Gordon C. Nagayama Hall, Ph.D.

Life in the Intersection

Navel Gazing

Who has psychology research left behind?

Posted Dec 04, 2016

Stinkie Pinkie/Wikimedia Commons
Source: Stinkie Pinkie/Wikimedia Commons

The conclusions of most psychology research are based on White college students in the United States. This focus on White college students may be because 85% of psychology professors are White themselves. White psychologists studying other White people has been compared to navel gazing, or studying oneself. Yet, nearly 40% of the United States population is not White and the majority of children under the age of 5 are not White. So, over 120 million non-White Americans are left behind in most psychology research.

Many psychologists assume that the findings of research with White college students apply to everyone else. Why wouldn’t research with White college students apply to everyone else? Aren’t humans 99.9% alike genetically?

Some research findings may apply universally but two examples from psychology research show how one size does not fit all. The first example is from cultural neuroscience. Because everyone has the same brain structure, brain responses are often assumed to be the same from person to person. In a brain imaging study, researchers examined brain activity in an area associated with reward (mesolimbic pathway). Whites’ brains showed more mesolimbic brain response when receiving cash than when giving it to a family member. Latin@ Americans exhibited the opposite pattern, showing greater mesolimbic brain response when giving cash to a family member than when receiving it. Latin@ cultures emphasize family members more than the self, so giving is more rewarding than receiving. Brain responses in one culture may not apply in another.

The second example is from a study of culture and mental health. Standard psychological treatments for mental health problems, such as depression and anxiety, have been developed with White college students. Psychologists assume these treatments to be effective for everyone. One popular standard treatment is cognitive-behavioral therapy, which suggests that thoughts can influence feelings and that a person’s feelings about a situation come from their interpretation of it. My colleagues and I recently reviewed 78 psychological treatment studies of nearly 14,000 people worldwide. Ninety-five percent of these people were not White. We found that culturally-adapted treatments, which incorporated the client’s language and cultural beliefs, were more effective in reducing mental health problems than standard treatments that did not incorporate culture. Treatment that works in one culture may not be as effective in other cultures.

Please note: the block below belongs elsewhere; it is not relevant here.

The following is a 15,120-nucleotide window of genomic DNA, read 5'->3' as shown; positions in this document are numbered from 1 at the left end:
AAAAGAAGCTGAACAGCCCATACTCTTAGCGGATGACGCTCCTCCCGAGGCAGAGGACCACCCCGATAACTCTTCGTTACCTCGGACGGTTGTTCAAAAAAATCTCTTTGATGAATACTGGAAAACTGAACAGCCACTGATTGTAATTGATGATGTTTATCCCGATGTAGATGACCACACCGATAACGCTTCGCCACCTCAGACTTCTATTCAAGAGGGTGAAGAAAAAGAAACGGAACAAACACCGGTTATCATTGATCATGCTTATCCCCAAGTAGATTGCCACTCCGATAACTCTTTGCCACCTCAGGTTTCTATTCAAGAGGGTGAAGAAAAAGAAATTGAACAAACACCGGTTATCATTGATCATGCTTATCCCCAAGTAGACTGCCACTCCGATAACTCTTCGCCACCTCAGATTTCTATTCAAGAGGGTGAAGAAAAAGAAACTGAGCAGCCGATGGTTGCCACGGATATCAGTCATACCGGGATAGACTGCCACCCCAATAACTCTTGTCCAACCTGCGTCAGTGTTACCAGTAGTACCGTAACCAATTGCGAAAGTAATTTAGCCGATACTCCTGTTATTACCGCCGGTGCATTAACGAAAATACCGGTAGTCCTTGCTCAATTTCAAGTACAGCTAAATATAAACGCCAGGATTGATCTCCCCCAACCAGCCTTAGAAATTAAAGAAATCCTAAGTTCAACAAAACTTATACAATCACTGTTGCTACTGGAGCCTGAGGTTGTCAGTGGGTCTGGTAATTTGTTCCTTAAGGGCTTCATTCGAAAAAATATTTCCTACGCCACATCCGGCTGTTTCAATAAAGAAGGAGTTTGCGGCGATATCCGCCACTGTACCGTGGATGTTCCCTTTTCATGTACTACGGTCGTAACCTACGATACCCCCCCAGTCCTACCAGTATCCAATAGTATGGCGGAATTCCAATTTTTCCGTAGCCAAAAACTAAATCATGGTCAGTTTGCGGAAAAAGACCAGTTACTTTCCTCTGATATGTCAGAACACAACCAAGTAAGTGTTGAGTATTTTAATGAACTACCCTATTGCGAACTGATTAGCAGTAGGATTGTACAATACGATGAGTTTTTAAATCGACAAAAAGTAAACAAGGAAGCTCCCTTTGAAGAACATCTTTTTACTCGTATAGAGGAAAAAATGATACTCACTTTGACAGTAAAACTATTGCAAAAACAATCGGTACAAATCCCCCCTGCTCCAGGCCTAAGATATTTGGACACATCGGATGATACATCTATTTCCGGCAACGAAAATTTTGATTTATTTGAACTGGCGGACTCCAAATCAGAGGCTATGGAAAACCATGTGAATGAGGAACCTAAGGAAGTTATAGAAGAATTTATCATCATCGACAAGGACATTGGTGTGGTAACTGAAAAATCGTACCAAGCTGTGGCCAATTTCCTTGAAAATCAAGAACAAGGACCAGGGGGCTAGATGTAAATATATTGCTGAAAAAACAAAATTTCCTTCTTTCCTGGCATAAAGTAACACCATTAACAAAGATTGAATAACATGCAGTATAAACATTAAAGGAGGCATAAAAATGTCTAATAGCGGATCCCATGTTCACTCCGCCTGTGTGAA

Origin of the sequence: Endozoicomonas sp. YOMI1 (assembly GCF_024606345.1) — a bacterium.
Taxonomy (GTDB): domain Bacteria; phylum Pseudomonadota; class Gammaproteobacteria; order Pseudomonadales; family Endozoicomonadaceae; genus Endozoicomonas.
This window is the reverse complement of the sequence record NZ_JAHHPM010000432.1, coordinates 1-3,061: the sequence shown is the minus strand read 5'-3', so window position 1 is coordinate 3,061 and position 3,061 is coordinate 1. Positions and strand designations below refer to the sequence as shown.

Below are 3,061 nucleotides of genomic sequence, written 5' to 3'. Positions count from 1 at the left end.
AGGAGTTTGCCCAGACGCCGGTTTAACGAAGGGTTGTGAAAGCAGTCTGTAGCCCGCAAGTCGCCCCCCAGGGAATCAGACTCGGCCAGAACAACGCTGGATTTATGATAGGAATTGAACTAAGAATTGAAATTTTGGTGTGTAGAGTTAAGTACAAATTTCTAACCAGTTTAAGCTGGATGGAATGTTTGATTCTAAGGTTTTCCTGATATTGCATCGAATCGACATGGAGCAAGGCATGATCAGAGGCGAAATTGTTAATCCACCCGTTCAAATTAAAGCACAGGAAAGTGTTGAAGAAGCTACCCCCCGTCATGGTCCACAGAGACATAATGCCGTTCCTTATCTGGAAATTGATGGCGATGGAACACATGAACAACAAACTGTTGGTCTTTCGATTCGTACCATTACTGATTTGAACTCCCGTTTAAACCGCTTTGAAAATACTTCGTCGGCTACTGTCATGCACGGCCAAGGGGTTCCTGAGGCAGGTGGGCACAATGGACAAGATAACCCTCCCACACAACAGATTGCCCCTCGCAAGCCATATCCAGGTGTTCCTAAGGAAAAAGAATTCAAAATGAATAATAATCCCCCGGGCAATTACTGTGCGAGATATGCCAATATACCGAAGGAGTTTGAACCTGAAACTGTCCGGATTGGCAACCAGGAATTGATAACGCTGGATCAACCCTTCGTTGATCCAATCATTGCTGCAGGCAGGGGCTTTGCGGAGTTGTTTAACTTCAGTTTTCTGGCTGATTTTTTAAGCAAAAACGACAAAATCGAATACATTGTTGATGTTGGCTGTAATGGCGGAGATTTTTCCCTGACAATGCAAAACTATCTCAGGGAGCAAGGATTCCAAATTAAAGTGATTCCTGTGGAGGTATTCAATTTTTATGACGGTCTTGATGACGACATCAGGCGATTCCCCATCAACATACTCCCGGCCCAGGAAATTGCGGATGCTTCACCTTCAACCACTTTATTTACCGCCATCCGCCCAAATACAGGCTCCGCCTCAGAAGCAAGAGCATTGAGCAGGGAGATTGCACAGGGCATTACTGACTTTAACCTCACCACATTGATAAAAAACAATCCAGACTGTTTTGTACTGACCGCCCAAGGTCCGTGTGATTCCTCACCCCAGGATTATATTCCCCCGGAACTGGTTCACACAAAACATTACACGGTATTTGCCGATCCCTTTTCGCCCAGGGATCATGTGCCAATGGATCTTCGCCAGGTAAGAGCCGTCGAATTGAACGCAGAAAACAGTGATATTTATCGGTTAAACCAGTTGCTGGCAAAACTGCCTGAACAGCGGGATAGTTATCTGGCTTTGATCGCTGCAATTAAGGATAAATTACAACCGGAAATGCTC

These examples demonstrate that the public should read reports of psychology research results with a critical eye. Here are some recommendations:

  • Check to see if the research involved only White college students
  • Don’t assume that the results apply to everyone, especially if the people in the research are not described
  • Look for research on diverse groups of people, such as that presented in this blog

Being better informed about how psychology research does and does not apply to diverse groups of people is a way of looking beyond our own navels. And it may be a step toward improving a political climate where racial and ethnic minorities are being left behind.

References

Hall, G. C. N., Ibaraki, A. Y., Huang, E. R., Marti, C. N., & Stice, E. (2016). A meta-analysis of cultural adaptations of psychological interventions. Behavior Therapy.

Hall, G. C. N., Yip, T., & Zárate, M. A. (2016). On becoming multicultural in a monocultural research world: A conceptual approach to studying ethnocultural diversity. American Psychologist, 71, 40-51.

Telzer, E. H., Masten, C. L., Berkman, E. T., Lieberman, M. D., & Fuligni, A. J. (2010). Gaining while giving: An fMRI study of the rewards of family assistance among White and Latino youth. Social Neuroscience, 5, 508–518.